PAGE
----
The proposed solution is "gradualism". This gradualism is NOT (as you will hear in some commentary) the idea that the Church will gradually change its teachings on divorce, contraception, same sex marriage, etc. Rather, gradualism refers to the idea that the Church understand that people are on a gradual path to moral improvement and recognize the progress they are making along that path -- in particular recognize that there are elements of goodness in their current actions and that their moral progress involves their gradual growth of those positives and reduction of evils. The synod documents touches on this a bit here, and the quote shows some of the difficulties of this approach:
In the same way the situation of the divorced who have remarried demands a careful discernment and an accompaniment full of respect, avoiding any language or behavior that might make them feel discriminated against. For the Christian community looking after them is not a weakening of its faith and its testimony to the indissolubility of marriage, but rather it expresses precisely its charity in its caring.

As regards the possibility of partaking of the sacraments of Penance and the Eucharist, some argued in favor of the present regulations because of their theological foundation, others were in favor of a greater opening on very precise conditions when dealing with situations that cannot be resolved without creating new injustices and suffering. For some, partaking of the sacraments might occur were it preceded by a penitential path – under the responsibility of the diocesan bishop –, and with a clear undertaking in favor of the children. This would not be a general possibility, but the fruit of a discernment applied on a case-by-case basis, according to a law of gradualness, that takes into consideration the distinction between state of sin, state of grace and the attenuating circumstances.
As a pastoral approach, there's certainly good to be found here. A person is not to be reduced to his current state of sin. So a confessor might indeed help someone grow in holiness by consistently working to help them become more virtuous from whatever point they are currently at -- so long as there is no denial of what actually is and is not sin.

However, the above also underlines the serious problems with getting too carried away with this gradual approach. It's possible to grow in virtue (or grow in vice) in any given state, but that doesn't change the fundamental nature of the state. For example, in Anna Karenina, during the course of the affair between Anna and Count Vronsky we see him change from an essentially predatory character who simply wants to have Anna because she seems beautiful and unattainable to a character who genuinely seeks to care for Anna despite her increasingly prickly and difficult-to-love behavior (inspired by the social censure which her affair with Vronsky has subjected her to.) However, although Anna and Vronsky can treat each other more or less virtuously in the context of their adulterous affair, the fact that the affair itself is wrong and a source of moral destruction is not going to change. Treating each other less viciously isn't going to gradually make them married. And this is the basic truth which a gradualist pastoral approach must not lose sight of (yet seems, given our modern world's moral tendencies, to constantly lean towards): The basic moral facts of the situation will not change. Adultery is wrong. Fornication is wrong. Using contraception is wrong. Homosexual relations are wrong.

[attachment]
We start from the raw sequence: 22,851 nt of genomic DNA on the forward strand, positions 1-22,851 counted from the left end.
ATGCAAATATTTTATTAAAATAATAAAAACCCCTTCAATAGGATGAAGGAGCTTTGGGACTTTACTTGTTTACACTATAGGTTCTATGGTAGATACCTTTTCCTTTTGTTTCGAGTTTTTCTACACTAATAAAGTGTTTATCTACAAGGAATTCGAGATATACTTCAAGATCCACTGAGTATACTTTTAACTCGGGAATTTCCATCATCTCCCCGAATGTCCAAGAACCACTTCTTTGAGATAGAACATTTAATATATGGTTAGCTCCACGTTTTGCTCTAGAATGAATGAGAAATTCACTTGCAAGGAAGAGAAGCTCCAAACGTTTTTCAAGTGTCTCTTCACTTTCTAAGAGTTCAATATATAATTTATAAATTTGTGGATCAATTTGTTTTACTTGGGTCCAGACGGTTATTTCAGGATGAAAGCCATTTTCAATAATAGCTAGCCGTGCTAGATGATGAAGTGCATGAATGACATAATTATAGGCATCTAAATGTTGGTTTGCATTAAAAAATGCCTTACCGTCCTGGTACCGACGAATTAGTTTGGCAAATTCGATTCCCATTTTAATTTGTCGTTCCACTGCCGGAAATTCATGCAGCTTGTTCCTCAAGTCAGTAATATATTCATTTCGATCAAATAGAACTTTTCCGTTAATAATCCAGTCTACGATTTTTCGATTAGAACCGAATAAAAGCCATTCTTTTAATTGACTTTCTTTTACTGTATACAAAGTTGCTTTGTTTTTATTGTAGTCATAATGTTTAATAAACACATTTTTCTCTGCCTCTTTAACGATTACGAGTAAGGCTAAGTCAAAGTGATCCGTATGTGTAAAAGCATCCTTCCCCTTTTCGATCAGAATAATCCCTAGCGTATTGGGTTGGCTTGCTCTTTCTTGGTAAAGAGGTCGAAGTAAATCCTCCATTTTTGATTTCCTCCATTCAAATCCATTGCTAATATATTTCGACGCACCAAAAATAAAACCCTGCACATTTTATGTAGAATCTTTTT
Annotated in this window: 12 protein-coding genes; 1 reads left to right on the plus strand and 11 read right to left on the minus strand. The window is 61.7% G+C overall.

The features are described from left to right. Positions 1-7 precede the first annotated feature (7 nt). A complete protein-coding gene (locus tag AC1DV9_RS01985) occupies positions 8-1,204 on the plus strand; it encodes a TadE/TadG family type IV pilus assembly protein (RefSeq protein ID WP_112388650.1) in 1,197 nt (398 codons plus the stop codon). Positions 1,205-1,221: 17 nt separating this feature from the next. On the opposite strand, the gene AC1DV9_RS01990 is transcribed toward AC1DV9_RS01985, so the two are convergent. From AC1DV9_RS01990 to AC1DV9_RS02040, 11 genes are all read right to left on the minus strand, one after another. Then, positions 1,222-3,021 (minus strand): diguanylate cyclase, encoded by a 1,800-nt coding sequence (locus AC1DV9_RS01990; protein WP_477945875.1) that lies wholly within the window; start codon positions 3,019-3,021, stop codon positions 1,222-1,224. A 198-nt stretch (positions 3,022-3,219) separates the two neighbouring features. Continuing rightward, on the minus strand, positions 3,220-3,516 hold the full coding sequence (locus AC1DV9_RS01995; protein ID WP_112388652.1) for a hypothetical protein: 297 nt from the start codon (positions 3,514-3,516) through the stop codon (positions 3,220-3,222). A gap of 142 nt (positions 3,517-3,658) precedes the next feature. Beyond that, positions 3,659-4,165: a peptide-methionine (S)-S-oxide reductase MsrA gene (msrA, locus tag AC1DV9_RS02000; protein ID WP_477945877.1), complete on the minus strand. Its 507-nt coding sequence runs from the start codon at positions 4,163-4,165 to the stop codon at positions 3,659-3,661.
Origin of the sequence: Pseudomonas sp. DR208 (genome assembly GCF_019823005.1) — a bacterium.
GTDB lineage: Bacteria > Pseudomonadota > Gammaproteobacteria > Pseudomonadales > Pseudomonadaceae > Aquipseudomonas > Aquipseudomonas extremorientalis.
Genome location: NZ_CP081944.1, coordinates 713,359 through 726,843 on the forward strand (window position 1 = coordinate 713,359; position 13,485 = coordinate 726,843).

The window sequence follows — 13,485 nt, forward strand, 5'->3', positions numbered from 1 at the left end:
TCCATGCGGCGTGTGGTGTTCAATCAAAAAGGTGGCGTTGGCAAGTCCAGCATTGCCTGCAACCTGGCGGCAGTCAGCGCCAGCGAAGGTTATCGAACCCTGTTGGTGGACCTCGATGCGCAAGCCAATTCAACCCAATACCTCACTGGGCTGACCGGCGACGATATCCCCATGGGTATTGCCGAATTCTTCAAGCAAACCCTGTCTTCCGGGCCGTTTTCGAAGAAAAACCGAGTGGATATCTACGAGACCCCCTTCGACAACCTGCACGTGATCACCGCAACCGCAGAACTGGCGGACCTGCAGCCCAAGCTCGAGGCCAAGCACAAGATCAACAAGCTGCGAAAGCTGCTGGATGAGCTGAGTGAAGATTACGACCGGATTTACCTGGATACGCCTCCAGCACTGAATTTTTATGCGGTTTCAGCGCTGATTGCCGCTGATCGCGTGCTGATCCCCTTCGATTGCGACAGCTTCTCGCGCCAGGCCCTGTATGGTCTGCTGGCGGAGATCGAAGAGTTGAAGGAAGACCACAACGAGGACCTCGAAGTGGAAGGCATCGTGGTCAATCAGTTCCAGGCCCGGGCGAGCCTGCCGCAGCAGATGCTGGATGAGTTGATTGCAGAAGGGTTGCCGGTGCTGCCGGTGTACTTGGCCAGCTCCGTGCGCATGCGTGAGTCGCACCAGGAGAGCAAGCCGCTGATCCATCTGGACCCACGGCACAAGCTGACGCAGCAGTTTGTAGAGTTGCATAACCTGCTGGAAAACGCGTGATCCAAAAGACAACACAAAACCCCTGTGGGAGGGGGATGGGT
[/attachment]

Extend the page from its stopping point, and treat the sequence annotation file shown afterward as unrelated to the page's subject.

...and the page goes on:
Gradualism must be a gradualism towards something, towards abandoning sin. It cannot be allowed to mean simply accepting sin. Depending on the person and the situation, that abandoning of sin may take a long time. People may take the risk of waiting until their attachment to it attenuates for other reasons. There's a scene in Zola's Nana where the title character, a high class courtesan, sees one of the famous courtesans of the era before, who managed to save enough money to retire in luxury to a country house where she is now a respected landowner and support of the local church. Nana yearns for this kind of respectability in retirement (though she lacks the self discipline to save for it), and in the spiritual sense we see that in the prayer for "Lord, make me good, but not yet." And yet, there is a serious moral danger to getting too comfortable even with that kind of delay, though it at least recognizes the current evil even if it fails to reject it yet. While God will accept our conversion, no matter how late, in the interim that person is essentially saying, "I am more attached to the benefits I believe I get from sin than I am to God." That is, however conditional, a rejection of God. And rejection of God leads us to hell.

Given the tendencies of our modern moral culture, gradualism is a difficult approach to take successfully.

1 comment:

c matt said...

This gradualism is NOT (as you will hear in some commentary) the idea that the Church will gradually change its teachings on divorce, contraception, same sex marriage, etc.

Seems to depend upon whom you ask - Kasper appears to be leaning that way. Anyway, fine exposition on gradualism. However, I take your last line as not only a warning, but unfortunately a prediction. The tendencies of our modern culture make gradualism an inappropriate approach for the vast majority.